Changes to the Greenland and Antarctic ice sheet over recent decades have contributed to sea-level rise at an accelerating rate and present the largest potential for future changes in sea-level. Accurate sea-level projections require simulations of ice sheet evolution using next-generation ice sheet models coupled to Earth-System Models (ESMs), but current limitations prohibit such projections.

The U.S. Department of Energy (DOE) has invested in the development of advanced ice sheet models (BISICLES and MALI) that place increased resolution in regions experiencing the largest and most rapid changes. Building from these investments, the multi-institutional ProSPect project aims to remove current deficiencies in order to allow for probabilistic projections of sea-level change using DOE ice sheet models coupled to the new Energy Exascale Earth System Model (E3SM).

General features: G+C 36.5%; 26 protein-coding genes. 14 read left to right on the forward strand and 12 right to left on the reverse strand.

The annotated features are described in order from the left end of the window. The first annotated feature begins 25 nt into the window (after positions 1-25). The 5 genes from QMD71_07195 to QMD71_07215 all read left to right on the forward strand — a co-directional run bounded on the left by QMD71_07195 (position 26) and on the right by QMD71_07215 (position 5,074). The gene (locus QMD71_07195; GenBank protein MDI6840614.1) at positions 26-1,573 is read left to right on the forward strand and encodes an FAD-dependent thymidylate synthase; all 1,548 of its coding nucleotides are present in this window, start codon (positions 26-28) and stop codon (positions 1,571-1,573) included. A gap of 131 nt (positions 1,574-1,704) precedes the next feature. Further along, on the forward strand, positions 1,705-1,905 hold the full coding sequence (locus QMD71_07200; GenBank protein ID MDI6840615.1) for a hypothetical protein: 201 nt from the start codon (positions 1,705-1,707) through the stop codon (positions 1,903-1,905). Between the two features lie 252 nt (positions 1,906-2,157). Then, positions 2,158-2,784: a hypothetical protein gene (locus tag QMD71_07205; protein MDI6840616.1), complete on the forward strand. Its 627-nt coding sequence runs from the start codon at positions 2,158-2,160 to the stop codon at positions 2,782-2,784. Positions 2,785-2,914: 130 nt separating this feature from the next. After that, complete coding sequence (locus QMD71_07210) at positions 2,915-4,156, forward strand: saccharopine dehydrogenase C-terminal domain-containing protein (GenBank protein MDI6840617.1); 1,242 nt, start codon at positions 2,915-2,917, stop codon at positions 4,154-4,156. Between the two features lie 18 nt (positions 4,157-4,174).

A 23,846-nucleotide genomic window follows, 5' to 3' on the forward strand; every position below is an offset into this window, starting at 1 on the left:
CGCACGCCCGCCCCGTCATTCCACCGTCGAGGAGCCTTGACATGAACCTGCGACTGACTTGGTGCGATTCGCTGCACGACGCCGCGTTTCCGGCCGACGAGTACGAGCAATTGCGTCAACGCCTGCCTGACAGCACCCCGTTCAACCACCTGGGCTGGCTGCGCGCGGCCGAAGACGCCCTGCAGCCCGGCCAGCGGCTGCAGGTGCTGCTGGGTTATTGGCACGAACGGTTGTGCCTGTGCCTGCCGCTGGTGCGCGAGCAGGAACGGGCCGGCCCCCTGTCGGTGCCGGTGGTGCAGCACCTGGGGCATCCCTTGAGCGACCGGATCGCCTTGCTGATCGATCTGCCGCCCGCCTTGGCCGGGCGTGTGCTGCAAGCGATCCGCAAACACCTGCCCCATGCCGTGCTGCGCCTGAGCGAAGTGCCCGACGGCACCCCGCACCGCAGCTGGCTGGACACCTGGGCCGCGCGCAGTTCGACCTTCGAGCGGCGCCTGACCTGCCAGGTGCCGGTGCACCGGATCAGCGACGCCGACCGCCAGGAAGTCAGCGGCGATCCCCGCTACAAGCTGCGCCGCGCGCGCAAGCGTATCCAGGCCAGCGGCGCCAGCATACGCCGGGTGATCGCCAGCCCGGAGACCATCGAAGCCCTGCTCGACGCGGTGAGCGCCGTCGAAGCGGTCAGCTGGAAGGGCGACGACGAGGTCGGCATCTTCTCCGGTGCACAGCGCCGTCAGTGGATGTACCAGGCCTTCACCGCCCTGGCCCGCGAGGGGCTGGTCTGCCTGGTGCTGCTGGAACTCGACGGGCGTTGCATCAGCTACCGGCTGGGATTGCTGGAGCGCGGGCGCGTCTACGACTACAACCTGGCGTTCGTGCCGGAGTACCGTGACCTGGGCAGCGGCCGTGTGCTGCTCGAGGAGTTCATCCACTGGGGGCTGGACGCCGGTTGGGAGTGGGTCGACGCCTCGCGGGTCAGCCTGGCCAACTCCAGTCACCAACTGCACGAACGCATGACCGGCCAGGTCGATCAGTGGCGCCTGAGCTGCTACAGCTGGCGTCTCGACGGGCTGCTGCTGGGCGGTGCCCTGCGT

ProSPect was launched in 2017 under DOE’s Scientific Discovery through Advanced Computing (SciDAC) program, a partnership between DOE’s Advanced Scientific Computing Research (ASCR) and Biological and Environmental Research (BER) Offices. ProSPect has three major foci: ice-sheet model physics and coupling, initialization and uncertainty analysis, and ice-sheet model performance on next-generation, high-performance computing (HPC) architectures.

abumipMali Antarctic ice sheet geometry and surface speed (color) 200 yrs after removal of all floating ice shelves (ABUMIP experiment) simulated by MALI (above) and BISICLES (below).



Above: Cumulative eustatic sea-level equivalent (mm) from MALI (red) and BISICLES (blue) over 500 years, following the removal of all floating ice shelves (ABUMIP experiment).